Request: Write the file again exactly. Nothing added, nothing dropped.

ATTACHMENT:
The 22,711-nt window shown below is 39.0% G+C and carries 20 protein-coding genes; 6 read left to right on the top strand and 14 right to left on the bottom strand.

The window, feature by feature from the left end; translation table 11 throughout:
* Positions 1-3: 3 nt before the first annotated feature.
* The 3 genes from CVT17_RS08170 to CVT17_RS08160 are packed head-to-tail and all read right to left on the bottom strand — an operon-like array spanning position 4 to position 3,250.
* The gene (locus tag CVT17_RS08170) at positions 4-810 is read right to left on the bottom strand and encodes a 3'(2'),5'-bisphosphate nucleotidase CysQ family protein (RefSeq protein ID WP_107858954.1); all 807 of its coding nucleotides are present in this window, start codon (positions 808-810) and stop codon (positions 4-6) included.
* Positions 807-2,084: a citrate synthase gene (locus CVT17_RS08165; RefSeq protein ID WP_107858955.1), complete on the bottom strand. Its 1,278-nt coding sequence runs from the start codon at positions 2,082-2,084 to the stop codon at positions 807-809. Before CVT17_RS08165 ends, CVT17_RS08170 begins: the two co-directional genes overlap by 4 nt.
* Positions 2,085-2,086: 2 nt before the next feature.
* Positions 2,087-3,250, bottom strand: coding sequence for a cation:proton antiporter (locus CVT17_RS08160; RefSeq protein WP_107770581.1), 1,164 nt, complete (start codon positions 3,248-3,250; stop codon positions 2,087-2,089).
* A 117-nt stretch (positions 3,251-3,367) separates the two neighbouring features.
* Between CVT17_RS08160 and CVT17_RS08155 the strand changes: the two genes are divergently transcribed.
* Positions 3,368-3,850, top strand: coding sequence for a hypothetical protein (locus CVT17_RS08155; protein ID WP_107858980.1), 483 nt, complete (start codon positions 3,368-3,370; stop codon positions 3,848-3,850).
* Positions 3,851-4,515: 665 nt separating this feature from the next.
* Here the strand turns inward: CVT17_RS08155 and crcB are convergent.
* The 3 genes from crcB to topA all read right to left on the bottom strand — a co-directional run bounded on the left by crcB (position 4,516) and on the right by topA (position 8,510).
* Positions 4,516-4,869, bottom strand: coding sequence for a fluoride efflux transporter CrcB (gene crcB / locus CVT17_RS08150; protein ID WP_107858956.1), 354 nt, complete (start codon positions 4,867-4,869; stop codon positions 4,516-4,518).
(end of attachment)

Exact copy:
The 22,711-nt window shown below is 39.0% G+C and carries 20 protein-coding genes; 6 read left to right on the top strand and 14 right to left on the bottom strand.

The window, feature by feature from the left end; translation table 11 throughout:
* Positions 1-3: 3 nt before the first annotated feature.
* The 3 genes from CVT17_RS08170 to CVT17_RS08160 are packed head-to-tail and all read right to left on the bottom strand — an operon-like array spanning position 4 to position 3,250.
* The gene (locus tag CVT17_RS08170) at positions 4-810 is read right to left on the bottom strand and encodes a 3'(2'),5'-bisphosphate nucleotidase CysQ family protein (RefSeq protein ID WP_107858954.1); all 807 of its coding nucleotides are present in this window, start codon (positions 808-810) and stop codon (positions 4-6) included.
* Positions 807-2,084: a citrate synthase gene (locus CVT17_RS08165; RefSeq protein ID WP_107858955.1), complete on the bottom strand. Its 1,278-nt coding sequence runs from the start codon at positions 2,082-2,084 to the stop codon at positions 807-809. Before CVT17_RS08165 ends, CVT17_RS08170 begins: the two co-directional genes overlap by 4 nt.
* Positions 2,085-2,086: 2 nt before the next feature.
* Positions 2,087-3,250, bottom strand: coding sequence for a cation:proton antiporter (locus CVT17_RS08160; RefSeq protein WP_107770581.1), 1,164 nt, complete (start codon positions 3,248-3,250; stop codon positions 2,087-2,089).
* A 117-nt stretch (positions 3,251-3,367) separates the two neighbouring features.
* Between CVT17_RS08160 and CVT17_RS08155 the strand changes: the two genes are divergently transcribed.
* Positions 3,368-3,850, top strand: coding sequence for a hypothetical protein (locus CVT17_RS08155; protein ID WP_107858980.1), 483 nt, complete (start codon positions 3,368-3,370; stop codon positions 3,848-3,850).
* Positions 3,851-4,515: 665 nt separating this feature from the next.
* Here the strand turns inward: CVT17_RS08155 and crcB are convergent.
* The 3 genes from crcB to topA all read right to left on the bottom strand — a co-directional run bounded on the left by crcB (position 4,516) and on the right by topA (position 8,510).
* Positions 4,516-4,869, bottom strand: coding sequence for a fluoride efflux transporter CrcB (gene crcB / locus CVT17_RS08150; protein ID WP_107858956.1), 354 nt, complete (start codon positions 4,867-4,869; stop codon positions 4,516-4,518).